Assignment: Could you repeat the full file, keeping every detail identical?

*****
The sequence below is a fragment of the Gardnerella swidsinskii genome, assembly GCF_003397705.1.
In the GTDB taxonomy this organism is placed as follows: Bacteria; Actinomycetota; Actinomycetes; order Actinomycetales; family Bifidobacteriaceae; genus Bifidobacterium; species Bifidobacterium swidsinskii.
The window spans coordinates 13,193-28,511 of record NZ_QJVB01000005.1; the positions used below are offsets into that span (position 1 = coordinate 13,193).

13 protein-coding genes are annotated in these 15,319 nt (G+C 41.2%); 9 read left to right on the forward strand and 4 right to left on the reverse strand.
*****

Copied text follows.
The sequence below is a fragment of the Gardnerella swidsinskii genome, assembly GCF_003397705.1.
In the GTDB taxonomy this organism is placed as follows: Bacteria; Actinomycetota; Actinomycetes; order Actinomycetales; family Bifidobacteriaceae; genus Bifidobacterium; species Bifidobacterium swidsinskii.
The window spans coordinates 13,193-28,511 of record NZ_QJVB01000005.1; the positions used below are offsets into that span (position 1 = coordinate 13,193).

13 protein-coding genes are annotated in these 15,319 nt (G+C 41.2%); 9 read left to right on the forward strand and 4 right to left on the reverse strand.